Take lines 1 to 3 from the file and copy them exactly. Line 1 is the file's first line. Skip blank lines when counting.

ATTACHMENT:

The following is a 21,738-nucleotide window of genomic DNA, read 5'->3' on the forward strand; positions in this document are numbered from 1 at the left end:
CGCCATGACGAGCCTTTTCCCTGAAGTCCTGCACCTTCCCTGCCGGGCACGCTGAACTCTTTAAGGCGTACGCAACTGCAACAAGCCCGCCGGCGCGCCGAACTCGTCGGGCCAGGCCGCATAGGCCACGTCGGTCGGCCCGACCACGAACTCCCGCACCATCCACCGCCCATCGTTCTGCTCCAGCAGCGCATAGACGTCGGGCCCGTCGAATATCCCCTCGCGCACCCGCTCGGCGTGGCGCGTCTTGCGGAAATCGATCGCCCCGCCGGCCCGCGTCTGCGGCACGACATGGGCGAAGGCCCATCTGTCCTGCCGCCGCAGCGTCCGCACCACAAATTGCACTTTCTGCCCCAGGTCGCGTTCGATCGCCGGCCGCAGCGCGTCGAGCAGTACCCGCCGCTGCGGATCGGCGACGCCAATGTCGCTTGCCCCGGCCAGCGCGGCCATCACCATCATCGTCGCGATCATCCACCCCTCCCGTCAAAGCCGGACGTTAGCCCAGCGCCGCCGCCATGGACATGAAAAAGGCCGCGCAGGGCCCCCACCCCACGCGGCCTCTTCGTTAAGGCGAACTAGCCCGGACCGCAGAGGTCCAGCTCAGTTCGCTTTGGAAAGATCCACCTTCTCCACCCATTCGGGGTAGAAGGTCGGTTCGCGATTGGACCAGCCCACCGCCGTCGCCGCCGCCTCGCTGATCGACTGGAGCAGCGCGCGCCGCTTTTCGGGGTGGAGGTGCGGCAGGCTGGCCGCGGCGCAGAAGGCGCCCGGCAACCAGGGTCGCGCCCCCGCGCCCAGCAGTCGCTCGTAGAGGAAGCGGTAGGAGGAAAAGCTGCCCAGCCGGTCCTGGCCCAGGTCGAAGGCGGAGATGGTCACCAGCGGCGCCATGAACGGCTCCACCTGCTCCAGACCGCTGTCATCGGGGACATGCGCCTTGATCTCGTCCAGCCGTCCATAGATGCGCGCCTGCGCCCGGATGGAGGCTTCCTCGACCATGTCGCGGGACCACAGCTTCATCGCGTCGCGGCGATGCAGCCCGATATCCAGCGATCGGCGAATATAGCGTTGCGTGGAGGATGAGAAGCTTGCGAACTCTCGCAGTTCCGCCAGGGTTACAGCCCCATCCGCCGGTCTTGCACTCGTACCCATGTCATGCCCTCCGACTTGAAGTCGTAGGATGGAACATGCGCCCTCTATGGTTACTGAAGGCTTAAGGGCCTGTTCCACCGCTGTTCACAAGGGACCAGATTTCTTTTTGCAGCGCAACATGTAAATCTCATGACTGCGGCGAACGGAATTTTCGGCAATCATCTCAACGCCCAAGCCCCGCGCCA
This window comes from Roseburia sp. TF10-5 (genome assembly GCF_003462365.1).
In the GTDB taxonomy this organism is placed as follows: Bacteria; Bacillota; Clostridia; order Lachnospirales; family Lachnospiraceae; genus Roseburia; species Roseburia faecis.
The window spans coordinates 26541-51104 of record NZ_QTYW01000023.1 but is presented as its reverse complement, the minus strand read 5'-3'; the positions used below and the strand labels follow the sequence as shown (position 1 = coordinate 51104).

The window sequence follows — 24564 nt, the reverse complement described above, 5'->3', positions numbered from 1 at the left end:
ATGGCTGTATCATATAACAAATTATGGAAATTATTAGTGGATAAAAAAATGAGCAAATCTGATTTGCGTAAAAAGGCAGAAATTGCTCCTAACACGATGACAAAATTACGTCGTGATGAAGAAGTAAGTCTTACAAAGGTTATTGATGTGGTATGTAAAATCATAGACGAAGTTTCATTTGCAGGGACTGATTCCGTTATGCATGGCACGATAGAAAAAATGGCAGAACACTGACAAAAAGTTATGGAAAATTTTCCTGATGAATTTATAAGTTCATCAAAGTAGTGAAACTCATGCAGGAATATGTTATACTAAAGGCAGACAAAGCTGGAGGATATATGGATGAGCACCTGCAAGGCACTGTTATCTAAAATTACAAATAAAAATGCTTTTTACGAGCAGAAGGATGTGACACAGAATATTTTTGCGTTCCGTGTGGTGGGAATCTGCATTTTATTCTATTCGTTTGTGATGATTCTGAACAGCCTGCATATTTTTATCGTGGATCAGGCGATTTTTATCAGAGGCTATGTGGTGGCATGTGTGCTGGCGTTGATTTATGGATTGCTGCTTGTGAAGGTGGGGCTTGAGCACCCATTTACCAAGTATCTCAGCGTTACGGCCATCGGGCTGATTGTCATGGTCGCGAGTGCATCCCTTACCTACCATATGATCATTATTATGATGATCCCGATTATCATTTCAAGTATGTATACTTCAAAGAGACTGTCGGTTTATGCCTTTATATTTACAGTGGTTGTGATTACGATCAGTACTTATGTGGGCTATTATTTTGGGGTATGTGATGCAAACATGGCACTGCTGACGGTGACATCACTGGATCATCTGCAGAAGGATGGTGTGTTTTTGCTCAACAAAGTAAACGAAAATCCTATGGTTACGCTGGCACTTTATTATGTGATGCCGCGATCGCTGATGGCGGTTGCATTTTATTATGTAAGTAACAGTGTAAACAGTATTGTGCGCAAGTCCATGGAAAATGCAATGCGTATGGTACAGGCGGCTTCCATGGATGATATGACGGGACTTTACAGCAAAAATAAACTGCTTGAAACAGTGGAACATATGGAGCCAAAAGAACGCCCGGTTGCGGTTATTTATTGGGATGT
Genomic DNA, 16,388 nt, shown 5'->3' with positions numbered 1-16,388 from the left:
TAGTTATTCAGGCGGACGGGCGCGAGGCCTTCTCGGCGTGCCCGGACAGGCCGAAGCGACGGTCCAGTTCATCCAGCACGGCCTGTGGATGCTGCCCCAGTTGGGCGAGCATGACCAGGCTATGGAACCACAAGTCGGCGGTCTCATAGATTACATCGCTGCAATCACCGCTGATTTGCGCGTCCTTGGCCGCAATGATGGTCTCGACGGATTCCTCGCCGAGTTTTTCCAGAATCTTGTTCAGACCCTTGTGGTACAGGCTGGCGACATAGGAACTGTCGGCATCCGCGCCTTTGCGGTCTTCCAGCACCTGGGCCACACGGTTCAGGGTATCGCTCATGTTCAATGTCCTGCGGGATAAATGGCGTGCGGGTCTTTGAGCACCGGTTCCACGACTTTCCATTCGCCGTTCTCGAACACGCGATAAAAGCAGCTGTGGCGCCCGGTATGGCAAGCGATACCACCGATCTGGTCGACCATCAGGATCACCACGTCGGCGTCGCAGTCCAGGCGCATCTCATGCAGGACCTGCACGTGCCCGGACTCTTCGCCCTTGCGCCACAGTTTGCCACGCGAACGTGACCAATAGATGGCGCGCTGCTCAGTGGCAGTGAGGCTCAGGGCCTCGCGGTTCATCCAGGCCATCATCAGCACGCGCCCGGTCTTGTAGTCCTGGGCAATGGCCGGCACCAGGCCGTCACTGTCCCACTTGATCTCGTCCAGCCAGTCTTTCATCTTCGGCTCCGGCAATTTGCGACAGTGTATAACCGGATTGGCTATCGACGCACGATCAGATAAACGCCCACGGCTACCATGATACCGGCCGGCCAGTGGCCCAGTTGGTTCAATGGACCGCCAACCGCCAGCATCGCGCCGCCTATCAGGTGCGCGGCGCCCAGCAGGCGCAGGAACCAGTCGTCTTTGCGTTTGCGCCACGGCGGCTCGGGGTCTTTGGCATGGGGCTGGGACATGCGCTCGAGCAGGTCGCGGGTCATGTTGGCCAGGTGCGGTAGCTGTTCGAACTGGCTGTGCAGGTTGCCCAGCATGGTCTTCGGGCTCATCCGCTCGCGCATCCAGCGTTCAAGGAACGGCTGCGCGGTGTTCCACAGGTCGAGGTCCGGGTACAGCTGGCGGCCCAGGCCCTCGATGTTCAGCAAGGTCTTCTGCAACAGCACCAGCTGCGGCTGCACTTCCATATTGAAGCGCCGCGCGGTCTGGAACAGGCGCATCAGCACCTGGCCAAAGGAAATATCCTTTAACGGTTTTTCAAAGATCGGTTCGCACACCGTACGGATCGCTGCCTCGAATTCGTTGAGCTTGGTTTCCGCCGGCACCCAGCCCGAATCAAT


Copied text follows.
The following is a 21,738-nucleotide window of genomic DNA, read 5'->3' on the forward strand; positions in this document are numbered from 1 at the left end:
CGCCATGACGAGCCTTTTCCCTGAAGTCCTGCACCTTCCCTGCCGGGCACGCTGAACTCTTTAAGGCGTACGCAACTGCAACAAGCCCGCCGGCGCGCCGAACTCGTCGGGCCAGGCCGCATAGGCCACGTCGGTCGGCCCGACCACGAACTCCCGCACCATCCACCGCCCATCGTTCTGCTCCAGCAGCGCATAGACGTCGGGCCCGTCGAATATCCCCTCGCGCACCCGCTCGGCGTGGCGCGTCTTGCGGAAATCGATCGCCCCGCCGGCCCGCGTCTGCGGCACGACATGGGCGAAGGCCCATCTGTCCTGCCGCCGCAGCGTCCGCACCACAAATTGCACTTTCTGCCCCAGGTCGCGTTCGATCGCCGGCCGCAGCGCGTCGAGCAGTACCCGCCGCTGCGGATCGGCGACGCCAATGTCGCTTGCCCCGGCCAGCGCGGCCATCACCATCATCGTCGCGATCATCCACCCCTCCCGTCAAAGCCGGACGTTAGCCCAGCGCCGCCGCCATGGACATGAAAAAGGCCGCGCAGGGCCCCCACCCCACGCGGCCTCTTCGTTAAGGCGAACTAGCCCGGACCGCAGAGGTCCAGCTCAGTTCGCTTTGGAAAGATCCACCTTCTCCACCCATTCGGGGTAGAAGGTCGGTTCGCGATTGGACCAGCCCACCGCCGTCGCCGCCGCCTCGCTGATCGACTGGAGCAGCGCGCGCCGCTTTTCGGGGTGGAGGTGCGGCAGGCTGGCCGCGGCGCAGAAGGCGCCCGGCAACCAGGGTCGCGCCCCCGCGCCCAGCAGTCGCTCGTAGAGGAAGCGGTAGGAGGAAAAGCTGCCCAGCCGGTCCTGGCCCAGGTCGAAGGCGGAGATGGTCACCAGCGGCGCCATGAACGGCTCCACCTGCTCCAGACCGCTGTCATCGGGGACATGCGCCTTGATCTCGTCCAGCCGTCCATAGATGCGCGCCTGCGCCCGGATGGAGGCTTCCTCGACCATGTCGCGGGACCACAGCTTCATCGCGTCGCGGCGATGCAGCCCGATATCCAGCGATCGGCGAATATAGCGTTGCGTGGAGGATGAGAAGCTTGCGAACTCTCGCAGTTCCGCCAGGGTTACAGCCCCATCCGCCGGTCTTGCACTCGTACCCATGTCATGCCCTCCGACTTGAAGTCGTAGGATGGAACATGCGCCCTCTATGGTTACTGAAGGCTTAAGGGCCTGTTCCACCGCTGTTCACAAGGGACCAGATTTCTTTTTGCAGCGCAACATGTAAATCTCATGACTGCGGCGAACGGAATTTTCGGCAATCATCTCAACGCCCAAGCCCCGCGCCA
This window comes from Roseburia sp. TF10-5 (genome assembly GCF_003462365.1).